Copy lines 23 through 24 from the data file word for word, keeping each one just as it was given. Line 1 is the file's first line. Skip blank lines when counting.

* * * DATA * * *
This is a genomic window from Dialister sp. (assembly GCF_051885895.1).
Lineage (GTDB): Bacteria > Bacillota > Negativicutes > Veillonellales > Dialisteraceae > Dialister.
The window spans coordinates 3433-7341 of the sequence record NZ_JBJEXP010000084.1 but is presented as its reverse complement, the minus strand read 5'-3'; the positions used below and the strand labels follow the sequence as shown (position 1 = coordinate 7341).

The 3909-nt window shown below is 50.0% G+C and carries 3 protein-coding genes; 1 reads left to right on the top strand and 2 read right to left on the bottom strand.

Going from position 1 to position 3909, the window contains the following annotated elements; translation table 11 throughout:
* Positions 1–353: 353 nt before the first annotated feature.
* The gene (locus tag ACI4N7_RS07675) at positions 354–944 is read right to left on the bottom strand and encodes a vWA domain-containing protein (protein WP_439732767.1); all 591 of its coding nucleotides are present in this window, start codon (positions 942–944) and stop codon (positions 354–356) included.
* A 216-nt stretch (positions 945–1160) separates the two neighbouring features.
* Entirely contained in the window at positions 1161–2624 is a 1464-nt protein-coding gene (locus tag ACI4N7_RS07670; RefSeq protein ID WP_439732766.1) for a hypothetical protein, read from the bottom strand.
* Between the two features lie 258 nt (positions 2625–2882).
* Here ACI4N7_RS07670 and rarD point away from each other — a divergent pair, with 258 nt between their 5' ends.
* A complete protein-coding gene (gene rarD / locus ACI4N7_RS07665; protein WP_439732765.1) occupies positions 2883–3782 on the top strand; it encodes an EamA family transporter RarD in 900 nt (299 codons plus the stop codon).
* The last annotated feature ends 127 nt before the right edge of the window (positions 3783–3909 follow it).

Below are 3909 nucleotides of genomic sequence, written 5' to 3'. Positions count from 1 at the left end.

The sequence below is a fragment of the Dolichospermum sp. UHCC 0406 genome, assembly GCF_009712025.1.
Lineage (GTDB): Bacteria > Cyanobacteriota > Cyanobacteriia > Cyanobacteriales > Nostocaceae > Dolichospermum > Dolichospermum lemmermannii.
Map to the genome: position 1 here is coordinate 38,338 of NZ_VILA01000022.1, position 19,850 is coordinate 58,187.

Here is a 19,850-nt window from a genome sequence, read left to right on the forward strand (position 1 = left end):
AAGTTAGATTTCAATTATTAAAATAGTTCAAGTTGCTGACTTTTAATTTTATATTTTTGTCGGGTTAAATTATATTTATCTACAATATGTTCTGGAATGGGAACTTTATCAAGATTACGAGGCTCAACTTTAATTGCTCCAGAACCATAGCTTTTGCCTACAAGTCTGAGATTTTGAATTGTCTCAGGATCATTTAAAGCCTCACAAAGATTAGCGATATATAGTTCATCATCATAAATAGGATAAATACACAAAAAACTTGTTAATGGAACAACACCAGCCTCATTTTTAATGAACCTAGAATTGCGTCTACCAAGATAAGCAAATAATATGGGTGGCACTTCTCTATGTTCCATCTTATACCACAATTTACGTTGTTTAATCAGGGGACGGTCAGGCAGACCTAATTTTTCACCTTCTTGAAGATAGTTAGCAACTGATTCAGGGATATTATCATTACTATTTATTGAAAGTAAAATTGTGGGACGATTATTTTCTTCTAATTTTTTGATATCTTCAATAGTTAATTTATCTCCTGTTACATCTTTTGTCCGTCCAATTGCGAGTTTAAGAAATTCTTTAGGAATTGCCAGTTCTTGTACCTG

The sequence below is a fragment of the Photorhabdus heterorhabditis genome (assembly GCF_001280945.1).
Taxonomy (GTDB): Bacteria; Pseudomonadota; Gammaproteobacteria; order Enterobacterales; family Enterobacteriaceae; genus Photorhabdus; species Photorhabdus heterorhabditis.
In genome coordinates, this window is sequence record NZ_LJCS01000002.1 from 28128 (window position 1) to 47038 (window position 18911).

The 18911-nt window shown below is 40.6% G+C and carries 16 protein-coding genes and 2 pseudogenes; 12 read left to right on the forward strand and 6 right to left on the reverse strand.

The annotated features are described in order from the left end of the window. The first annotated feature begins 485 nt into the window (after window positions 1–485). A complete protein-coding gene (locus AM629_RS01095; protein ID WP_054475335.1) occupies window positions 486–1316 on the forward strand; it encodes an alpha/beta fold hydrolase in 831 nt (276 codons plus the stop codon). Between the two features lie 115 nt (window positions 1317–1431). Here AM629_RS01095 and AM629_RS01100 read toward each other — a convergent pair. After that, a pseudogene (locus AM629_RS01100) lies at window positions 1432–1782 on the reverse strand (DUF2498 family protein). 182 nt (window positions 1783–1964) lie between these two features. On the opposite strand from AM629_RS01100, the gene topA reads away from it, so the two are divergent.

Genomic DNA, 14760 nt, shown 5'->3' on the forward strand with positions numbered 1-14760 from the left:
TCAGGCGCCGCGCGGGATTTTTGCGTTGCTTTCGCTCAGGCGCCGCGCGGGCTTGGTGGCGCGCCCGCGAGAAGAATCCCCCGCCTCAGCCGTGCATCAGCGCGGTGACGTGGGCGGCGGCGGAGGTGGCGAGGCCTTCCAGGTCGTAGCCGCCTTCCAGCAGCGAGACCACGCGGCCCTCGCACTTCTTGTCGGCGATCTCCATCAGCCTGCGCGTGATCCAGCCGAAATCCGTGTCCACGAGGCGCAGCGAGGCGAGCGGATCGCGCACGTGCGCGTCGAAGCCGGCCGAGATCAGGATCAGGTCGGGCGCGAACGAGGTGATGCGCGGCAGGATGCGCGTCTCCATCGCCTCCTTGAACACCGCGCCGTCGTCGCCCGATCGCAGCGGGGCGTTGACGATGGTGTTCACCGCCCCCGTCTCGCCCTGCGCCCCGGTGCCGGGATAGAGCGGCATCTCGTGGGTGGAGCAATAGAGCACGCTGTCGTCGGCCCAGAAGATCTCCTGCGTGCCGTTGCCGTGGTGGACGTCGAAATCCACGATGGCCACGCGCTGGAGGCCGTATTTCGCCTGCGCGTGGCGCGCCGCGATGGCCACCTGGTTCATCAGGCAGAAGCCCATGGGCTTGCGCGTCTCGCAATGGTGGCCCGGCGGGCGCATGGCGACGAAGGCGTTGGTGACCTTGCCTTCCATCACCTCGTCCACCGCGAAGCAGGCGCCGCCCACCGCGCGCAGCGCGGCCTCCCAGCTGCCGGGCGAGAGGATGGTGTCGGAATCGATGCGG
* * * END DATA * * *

The 18911-nt window shown below is 40.6% G+C and carries 16 protein-coding genes and 2 pseudogenes; 12 read left to right on the forward strand and 6 right to left on the reverse strand.

The annotated features are described in order from the left end of the window. The first annotated feature begins 485 nt into the window (after window positions 1–485). A complete protein-coding gene (locus AM629_RS01095; protein ID WP_054475335.1) occupies window positions 486–1316 on the forward strand; it encodes an alpha/beta fold hydrolase in 831 nt (276 codons plus the stop codon). Between the two features lie 115 nt (window positions 1317–1431). Here AM629_RS01095 and AM629_RS01100 read toward each other — a convergent pair. After that, a pseudogene (locus AM629_RS01100) lies at window positions 1432–1782 on the reverse strand (DUF2498 family protein). 182 nt (window positions 1783–1964) lie between these two features. On the opposite strand from AM629_RS01100, the gene topA reads away from it, so the two are divergent.